When I was first learning about jazz, ‘mid-West’ always meant Chicago but, in Ireland, it’s half-way up the west coast and dominated by the city of Limerick. Hence the cute ‘Western Swing’ title of the first-ever Limerick Jazz Festival, and one of their most enterprising bookings was the quartet of vibist Joe Locke and pianist Geoff Keezer, whose short set was highly compelling. With a new album to promote, filled out by bassist Mike Pope and Terreon Gulley on drums, this performance of its title-track, ‘Signing’, was briefly uploaded to YouTube. A slower Locke piece, ‘Sword Of Whispers’ (inspired by Little Jimmy Scott), lived up to its poetic name.
Watching Liane Carroll live is a bit like watching Nina Simone live. However much you thought you knew what she was about, you were continually surprised and eventually caught up in the performance. Where many piano-playing singers (Diana Krall, Blossom Dearie) have their backings tightly arranged and reproduce them by rote, to aid concentration on the vocals, Carroll manages to convey an impression of spontaneity in her piano work too. With a wide-ranging repertoire, from Todd Rundgren (‘Pretending To Care’) to Hoagy Carmichael (‘Stardust’) to Leadbelly (‘Black Betty’). Carroll’s feelgood show was a highspot of the weekend.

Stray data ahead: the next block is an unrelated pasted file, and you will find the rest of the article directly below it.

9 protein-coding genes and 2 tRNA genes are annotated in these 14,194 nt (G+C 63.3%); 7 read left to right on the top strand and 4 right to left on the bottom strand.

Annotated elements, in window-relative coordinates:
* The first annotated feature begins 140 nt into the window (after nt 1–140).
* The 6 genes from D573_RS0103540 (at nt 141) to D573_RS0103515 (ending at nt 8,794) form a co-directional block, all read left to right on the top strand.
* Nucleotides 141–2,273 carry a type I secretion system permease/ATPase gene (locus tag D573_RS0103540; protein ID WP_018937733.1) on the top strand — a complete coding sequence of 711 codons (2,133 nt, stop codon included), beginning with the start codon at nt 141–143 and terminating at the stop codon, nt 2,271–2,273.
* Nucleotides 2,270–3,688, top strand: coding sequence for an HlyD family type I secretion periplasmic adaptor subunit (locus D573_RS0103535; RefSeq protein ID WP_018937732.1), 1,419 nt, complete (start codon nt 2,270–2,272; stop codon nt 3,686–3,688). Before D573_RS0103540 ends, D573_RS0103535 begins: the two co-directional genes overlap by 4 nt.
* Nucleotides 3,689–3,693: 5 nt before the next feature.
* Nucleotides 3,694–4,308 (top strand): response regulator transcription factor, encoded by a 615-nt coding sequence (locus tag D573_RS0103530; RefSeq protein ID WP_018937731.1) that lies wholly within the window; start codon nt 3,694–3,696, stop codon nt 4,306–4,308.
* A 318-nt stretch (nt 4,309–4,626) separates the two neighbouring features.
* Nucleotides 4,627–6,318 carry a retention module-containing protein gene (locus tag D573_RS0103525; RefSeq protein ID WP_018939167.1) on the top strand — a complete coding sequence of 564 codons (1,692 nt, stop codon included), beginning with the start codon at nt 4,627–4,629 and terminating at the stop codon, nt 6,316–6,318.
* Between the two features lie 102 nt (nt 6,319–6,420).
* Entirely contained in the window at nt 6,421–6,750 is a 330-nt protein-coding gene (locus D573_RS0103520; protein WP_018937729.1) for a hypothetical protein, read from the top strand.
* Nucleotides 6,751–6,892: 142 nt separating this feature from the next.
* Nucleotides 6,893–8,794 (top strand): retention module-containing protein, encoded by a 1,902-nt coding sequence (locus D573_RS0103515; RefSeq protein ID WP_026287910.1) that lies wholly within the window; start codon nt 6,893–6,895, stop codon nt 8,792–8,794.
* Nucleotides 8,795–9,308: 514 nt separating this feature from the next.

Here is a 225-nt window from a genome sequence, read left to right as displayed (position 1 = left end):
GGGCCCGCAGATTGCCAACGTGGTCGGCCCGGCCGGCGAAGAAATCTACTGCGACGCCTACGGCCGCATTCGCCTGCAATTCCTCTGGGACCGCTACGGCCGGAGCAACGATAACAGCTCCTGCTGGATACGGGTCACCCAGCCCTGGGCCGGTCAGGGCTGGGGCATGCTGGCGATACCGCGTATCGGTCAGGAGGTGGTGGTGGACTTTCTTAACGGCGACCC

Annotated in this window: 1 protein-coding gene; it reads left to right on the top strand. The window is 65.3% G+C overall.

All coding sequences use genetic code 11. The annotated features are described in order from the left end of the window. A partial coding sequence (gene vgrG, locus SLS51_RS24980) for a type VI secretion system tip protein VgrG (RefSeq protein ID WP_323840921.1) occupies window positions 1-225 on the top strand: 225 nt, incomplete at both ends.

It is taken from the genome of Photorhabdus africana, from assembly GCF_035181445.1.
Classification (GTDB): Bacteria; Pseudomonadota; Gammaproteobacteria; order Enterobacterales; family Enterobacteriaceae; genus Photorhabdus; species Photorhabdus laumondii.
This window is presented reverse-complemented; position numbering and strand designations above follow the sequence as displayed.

The festival began and ended with big bands, the experienced Black Magic Band from Galway (100km north of Limerick) featured vocals with sax soloists Peter Joyce (baritone), Steve Hanks (tenor) and Matt Berrill (alto), plus his under-utilised trumpeter brother Peter. Matt was borrowed for an ad-hoc Limerick band assembled by pianist Bryan Meehan and fronted by drummer John Daly, not only an anchor on drums but as chair of the festival committee. Interesting too was a septet playing compositions by guitarist Joe O’Callaghan (previously heard with Ronan Guilfoyle at the London Jazz Festival in 2009), one of whose very varied pieces had Daly on vibes.
– Brian Priestley